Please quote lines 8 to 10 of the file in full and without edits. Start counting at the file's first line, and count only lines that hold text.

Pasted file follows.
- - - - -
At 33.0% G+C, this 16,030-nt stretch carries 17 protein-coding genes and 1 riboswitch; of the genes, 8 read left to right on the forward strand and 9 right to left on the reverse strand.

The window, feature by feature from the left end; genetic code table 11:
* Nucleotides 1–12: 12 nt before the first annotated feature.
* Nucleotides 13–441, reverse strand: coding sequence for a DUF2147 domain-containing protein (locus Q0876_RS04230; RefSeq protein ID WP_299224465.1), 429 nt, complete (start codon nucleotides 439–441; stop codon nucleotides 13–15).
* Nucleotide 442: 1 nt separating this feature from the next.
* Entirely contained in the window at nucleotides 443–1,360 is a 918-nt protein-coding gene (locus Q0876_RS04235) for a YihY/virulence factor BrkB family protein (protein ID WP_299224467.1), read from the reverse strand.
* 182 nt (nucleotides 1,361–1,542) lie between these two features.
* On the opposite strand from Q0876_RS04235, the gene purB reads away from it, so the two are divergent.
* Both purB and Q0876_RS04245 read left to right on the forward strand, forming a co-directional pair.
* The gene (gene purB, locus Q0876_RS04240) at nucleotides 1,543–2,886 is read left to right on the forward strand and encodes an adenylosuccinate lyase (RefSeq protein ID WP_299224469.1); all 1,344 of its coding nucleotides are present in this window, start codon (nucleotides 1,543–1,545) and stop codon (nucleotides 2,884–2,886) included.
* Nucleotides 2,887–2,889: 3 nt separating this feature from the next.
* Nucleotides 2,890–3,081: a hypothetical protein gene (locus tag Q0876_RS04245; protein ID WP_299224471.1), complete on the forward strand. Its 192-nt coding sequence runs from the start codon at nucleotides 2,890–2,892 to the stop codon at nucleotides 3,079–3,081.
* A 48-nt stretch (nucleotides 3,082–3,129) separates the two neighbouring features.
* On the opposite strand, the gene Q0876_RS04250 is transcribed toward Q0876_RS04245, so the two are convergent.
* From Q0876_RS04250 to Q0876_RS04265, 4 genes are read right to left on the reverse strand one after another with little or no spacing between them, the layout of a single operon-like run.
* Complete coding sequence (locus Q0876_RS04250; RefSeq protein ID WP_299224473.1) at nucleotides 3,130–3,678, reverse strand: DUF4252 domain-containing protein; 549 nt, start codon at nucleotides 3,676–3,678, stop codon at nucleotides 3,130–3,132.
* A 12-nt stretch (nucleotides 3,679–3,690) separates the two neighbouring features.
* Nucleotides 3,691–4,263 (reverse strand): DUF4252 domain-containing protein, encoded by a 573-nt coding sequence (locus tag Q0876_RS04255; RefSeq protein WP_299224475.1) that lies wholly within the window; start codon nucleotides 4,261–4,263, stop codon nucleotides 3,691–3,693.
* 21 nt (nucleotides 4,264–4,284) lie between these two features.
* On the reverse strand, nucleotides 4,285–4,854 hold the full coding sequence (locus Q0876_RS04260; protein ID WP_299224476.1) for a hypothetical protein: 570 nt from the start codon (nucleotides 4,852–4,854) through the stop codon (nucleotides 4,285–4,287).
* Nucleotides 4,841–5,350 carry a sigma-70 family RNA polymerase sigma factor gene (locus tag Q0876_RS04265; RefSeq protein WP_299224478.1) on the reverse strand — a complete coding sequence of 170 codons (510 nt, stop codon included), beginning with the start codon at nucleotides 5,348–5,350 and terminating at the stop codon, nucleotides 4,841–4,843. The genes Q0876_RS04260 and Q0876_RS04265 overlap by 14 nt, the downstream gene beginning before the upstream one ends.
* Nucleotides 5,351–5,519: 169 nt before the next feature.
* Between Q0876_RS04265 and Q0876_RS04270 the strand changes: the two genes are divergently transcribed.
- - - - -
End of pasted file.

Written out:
* On the opposite strand from Q0876_RS04235, the gene purB reads away from it, so the two are divergent.
* Both purB and Q0876_RS04245 read left to right on the forward strand, forming a co-directional pair.
* The gene (gene purB, locus Q0876_RS04240) at nucleotides 1,543–2,886 is read left to right on the forward strand and encodes an adenylosuccinate lyase (RefSeq protein ID WP_299224469.1); all 1,344 of its coding nucleotides are present in this window, start codon (nucleotides 1,543–1,545) and stop codon (nucleotides 2,884–2,886) included.